Micro-Scale Restoration: A 25-Year History of a Southern Illinois Barrens

Authors

  • Roger C. Anderson,

    Corresponding author
    1. Behavior , Ecology, Evolution and Systematics Section, Department of Biological Sciences, Illinois State University, Campus Box 4120, Normal, Illinois 61790-4120, U.S.A.
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  • John E. Schwegman,

    1. 3626 Riverpoint Lane , Metropolis, Illinois 62906, U.S.A.
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  • M. Rebecca Anderson

    1. Behavior , Ecology, Evolution and Systematics Section, Department of Biological Sciences, Illinois State University, Campus Box 4120, Normal, Illinois 61790-4120, U.S.A.
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 Address correspondence to R. C. Anderson, email rcander@ilstu.edu

Abstract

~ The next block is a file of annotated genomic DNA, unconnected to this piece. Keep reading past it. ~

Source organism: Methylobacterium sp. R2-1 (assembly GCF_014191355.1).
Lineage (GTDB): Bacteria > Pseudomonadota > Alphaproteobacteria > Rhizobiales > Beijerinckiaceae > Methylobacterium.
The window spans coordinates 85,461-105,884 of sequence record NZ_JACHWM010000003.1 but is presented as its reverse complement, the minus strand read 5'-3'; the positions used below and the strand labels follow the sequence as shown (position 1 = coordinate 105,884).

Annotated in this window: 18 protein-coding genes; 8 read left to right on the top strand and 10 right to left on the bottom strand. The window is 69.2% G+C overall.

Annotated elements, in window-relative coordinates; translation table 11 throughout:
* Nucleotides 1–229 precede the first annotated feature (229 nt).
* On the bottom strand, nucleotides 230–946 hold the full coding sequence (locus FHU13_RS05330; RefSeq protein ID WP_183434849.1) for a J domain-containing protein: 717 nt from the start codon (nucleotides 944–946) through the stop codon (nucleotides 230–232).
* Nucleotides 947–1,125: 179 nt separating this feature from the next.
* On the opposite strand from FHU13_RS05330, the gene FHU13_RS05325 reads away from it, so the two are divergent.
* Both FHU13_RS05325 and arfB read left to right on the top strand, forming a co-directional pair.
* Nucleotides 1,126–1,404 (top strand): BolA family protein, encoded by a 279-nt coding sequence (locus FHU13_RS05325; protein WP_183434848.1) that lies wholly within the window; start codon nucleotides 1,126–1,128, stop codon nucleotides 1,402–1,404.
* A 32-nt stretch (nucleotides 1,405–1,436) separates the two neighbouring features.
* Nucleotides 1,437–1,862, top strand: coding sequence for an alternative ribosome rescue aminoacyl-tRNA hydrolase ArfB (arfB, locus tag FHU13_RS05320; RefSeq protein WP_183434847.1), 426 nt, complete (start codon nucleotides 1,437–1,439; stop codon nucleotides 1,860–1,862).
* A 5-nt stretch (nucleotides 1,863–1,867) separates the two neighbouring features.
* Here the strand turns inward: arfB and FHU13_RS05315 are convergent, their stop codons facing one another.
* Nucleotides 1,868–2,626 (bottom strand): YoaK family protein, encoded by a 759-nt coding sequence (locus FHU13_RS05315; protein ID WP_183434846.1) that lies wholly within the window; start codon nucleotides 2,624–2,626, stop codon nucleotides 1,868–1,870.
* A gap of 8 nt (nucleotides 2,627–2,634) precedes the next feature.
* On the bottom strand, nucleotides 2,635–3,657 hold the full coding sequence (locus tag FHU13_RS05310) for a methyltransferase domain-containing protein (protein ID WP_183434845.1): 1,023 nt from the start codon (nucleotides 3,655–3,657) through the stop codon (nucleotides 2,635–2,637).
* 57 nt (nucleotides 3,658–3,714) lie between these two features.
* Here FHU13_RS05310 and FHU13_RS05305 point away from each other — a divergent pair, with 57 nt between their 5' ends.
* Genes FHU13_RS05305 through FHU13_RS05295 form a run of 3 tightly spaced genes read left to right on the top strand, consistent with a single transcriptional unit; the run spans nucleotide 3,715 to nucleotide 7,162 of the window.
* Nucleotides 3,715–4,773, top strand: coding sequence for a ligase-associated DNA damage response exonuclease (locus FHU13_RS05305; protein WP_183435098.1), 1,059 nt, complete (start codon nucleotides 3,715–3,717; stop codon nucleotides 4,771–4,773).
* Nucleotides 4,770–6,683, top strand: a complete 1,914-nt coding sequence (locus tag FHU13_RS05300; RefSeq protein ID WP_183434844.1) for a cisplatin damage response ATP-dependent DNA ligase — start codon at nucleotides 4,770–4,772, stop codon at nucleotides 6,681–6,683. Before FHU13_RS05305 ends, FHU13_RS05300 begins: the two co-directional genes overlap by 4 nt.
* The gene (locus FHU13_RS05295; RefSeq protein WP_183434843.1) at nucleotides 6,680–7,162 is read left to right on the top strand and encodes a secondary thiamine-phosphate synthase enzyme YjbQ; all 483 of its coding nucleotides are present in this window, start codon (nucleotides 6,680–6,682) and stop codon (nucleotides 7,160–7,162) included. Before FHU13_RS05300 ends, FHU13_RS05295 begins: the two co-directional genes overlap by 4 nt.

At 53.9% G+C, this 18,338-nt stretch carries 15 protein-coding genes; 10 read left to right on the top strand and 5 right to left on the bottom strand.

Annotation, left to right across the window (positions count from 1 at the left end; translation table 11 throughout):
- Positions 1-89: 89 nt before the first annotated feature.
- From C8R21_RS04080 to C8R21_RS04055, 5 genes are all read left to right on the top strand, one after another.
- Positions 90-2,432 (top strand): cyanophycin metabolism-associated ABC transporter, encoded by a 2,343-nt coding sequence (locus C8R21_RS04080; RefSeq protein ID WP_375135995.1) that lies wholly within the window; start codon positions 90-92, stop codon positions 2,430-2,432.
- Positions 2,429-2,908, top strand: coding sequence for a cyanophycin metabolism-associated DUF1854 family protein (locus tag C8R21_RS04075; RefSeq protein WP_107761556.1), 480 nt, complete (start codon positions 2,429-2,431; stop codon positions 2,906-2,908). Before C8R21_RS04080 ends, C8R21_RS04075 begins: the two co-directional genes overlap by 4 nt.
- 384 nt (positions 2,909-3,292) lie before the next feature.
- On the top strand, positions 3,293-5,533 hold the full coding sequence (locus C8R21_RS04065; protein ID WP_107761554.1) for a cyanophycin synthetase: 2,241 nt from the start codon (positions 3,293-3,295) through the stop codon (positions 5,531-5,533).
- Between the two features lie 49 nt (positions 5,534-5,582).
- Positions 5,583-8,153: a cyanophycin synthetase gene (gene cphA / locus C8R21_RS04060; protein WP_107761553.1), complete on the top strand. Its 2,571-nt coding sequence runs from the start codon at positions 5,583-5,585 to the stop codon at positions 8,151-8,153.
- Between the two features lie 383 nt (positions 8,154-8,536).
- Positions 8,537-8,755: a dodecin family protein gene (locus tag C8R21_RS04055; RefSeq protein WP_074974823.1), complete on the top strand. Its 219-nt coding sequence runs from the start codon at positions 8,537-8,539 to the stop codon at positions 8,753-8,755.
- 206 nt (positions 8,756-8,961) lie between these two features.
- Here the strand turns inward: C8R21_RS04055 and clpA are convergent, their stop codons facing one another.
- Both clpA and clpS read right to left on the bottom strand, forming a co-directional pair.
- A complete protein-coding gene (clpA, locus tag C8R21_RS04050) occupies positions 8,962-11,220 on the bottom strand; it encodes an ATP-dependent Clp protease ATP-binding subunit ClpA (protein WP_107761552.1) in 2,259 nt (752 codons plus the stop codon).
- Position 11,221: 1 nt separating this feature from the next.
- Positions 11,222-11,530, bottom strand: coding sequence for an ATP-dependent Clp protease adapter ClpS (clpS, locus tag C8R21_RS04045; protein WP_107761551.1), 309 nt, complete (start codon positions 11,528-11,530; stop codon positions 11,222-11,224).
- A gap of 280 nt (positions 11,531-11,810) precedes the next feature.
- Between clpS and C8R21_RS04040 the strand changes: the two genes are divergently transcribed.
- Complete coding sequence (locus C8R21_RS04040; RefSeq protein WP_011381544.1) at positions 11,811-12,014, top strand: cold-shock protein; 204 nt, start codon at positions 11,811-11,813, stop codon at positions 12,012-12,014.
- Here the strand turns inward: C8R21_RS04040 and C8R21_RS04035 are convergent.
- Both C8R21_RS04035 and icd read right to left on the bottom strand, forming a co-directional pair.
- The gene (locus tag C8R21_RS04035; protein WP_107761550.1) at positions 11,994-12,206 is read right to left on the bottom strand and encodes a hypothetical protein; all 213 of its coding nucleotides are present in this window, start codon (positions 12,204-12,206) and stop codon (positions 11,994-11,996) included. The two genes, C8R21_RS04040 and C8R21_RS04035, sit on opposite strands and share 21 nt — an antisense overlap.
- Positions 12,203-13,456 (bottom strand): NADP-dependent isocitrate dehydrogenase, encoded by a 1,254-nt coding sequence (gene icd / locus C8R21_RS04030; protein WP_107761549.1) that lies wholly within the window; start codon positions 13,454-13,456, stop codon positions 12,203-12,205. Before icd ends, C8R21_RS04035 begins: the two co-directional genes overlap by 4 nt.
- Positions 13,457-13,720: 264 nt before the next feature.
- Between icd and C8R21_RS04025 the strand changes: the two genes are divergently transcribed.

We studied vegetation change of a remnant barrens in southern Illinois over twenty-five years. The study area was periodically burned between 1969 and 1993, but fire was excluded for a 16-year period (1974–1989). During the study, the barrens supported a mixture of species whose preferred habitats ranged from prairie and open woodlands to closed forest communities. The herbaceous vegetation may be on a trajectory characterized by increasing dominance of woodland species and declining prairie species. Fire management temporarily reversed this trend, but it continued once fire was excluded. Reintroduction of prescribed burning in 1990–1993 altered the vegetation trajectory but not back toward a species composition comparable to that present on the site before cessation of fire management after 1973. Following interruption of prescribed burning, tree basal area more than doubled, and density showed a 67% increase between premanagement conditions in 1968 and 1988. Salix humilis (prairie willow) density had significant negative correlations with tree density and basal area. However, there was no consistency in response of shrub species on the site to the varied site conditions over time. Fire management on the site may not recover the historic barrens that occurred on the site. Nevertheless, consistent fire management will drive vegetation changes toward increasing abundance of prairie and open woodland species that would otherwise be lost without burning.

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